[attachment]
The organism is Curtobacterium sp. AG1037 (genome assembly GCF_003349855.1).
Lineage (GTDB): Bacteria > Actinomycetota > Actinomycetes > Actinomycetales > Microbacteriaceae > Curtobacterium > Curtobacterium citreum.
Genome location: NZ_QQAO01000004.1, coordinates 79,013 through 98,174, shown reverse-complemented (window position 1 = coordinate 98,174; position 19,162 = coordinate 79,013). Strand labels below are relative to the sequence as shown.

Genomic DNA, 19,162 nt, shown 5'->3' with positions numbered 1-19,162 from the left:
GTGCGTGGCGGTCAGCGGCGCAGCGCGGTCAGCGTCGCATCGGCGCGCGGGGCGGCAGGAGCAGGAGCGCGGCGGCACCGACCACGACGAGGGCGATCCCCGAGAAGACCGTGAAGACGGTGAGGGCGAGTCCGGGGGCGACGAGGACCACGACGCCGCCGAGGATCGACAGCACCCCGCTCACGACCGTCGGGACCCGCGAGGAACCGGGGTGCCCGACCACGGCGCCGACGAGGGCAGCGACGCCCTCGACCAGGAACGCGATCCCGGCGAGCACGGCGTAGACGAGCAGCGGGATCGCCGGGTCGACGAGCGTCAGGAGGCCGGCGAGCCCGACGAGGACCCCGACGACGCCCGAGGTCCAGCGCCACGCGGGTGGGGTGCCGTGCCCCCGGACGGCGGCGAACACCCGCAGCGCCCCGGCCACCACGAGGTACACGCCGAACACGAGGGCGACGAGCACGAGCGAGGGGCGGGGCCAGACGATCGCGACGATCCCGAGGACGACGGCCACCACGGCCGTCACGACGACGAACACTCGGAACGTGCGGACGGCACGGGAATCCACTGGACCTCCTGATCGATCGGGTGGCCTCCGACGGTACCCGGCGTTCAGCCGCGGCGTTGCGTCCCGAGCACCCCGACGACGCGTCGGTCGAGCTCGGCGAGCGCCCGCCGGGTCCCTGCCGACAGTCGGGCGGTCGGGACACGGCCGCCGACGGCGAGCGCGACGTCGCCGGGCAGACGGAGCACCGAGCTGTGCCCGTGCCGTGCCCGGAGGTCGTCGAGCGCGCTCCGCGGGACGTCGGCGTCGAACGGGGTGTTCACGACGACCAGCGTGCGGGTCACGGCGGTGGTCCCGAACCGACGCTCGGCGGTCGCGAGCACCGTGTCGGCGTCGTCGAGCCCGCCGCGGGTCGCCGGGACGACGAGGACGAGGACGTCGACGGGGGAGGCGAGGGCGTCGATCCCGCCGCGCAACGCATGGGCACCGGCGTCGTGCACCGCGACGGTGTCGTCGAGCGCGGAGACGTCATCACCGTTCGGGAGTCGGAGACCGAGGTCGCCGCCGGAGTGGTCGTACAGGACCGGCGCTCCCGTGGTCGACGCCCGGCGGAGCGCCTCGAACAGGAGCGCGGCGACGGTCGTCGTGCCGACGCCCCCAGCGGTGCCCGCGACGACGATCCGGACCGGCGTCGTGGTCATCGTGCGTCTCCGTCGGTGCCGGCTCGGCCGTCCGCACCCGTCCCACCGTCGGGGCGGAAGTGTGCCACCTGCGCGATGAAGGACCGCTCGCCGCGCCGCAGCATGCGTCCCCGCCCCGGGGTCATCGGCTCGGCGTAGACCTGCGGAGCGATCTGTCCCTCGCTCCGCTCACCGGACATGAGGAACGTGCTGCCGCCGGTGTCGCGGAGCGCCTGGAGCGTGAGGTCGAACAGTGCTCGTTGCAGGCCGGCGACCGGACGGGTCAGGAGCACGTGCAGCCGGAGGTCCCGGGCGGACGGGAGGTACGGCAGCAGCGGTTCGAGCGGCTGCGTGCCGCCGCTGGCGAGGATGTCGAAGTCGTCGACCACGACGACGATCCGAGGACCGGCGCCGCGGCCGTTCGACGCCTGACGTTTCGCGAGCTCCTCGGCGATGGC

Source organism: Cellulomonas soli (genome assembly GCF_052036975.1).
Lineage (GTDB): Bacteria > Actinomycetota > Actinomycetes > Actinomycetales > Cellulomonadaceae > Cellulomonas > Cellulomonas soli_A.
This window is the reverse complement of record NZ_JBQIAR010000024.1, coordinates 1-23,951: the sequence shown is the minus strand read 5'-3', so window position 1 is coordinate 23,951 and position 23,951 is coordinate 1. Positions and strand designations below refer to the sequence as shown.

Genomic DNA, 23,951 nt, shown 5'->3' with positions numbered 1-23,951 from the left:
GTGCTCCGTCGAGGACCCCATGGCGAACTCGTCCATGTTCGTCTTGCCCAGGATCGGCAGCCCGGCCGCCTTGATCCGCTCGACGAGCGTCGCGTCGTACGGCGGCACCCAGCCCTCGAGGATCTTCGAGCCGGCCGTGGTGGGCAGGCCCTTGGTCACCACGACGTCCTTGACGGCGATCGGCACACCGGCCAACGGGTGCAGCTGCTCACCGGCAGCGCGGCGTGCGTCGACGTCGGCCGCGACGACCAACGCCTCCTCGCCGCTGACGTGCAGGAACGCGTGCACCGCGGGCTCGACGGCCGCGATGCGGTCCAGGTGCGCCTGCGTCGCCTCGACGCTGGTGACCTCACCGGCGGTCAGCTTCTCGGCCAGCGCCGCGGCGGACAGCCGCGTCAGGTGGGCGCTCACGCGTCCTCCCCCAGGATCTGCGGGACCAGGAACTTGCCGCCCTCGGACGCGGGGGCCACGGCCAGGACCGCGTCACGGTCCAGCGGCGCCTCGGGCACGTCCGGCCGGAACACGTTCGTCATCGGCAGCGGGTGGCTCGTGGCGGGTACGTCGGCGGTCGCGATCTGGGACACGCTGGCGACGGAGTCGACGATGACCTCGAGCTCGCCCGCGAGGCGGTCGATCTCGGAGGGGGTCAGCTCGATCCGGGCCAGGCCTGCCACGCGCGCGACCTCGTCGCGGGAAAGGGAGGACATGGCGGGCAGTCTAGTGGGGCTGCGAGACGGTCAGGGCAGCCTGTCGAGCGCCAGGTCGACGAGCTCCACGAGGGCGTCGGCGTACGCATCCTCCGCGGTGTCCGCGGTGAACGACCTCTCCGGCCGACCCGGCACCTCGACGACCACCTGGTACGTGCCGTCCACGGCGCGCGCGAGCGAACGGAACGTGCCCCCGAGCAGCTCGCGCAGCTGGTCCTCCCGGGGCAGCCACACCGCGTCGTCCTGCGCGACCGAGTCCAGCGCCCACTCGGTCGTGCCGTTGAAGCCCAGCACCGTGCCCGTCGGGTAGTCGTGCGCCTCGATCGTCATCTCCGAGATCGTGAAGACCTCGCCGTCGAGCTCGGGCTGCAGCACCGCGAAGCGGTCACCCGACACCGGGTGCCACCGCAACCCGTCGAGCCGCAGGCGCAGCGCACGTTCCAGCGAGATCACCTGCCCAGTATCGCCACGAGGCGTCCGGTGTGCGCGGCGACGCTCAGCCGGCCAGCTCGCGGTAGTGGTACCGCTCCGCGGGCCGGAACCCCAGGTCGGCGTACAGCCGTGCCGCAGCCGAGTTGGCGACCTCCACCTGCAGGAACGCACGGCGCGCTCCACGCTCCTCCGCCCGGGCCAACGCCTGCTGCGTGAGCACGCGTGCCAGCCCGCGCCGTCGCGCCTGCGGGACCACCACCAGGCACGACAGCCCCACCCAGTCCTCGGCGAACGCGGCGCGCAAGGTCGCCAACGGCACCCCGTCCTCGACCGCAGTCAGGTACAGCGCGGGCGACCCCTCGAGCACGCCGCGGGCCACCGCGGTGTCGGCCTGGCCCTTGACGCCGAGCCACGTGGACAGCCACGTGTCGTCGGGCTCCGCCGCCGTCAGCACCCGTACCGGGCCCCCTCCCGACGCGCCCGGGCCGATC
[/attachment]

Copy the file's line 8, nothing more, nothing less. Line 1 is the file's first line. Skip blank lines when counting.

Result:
This window is the reverse complement of record NZ_JBQIAR010000024.1, coordinates 1-23,951: the sequence shown is the minus strand read 5'-3', so window position 1 is coordinate 23,951 and position 23,951 is coordinate 1. Positions and strand designations below refer to the sequence as shown.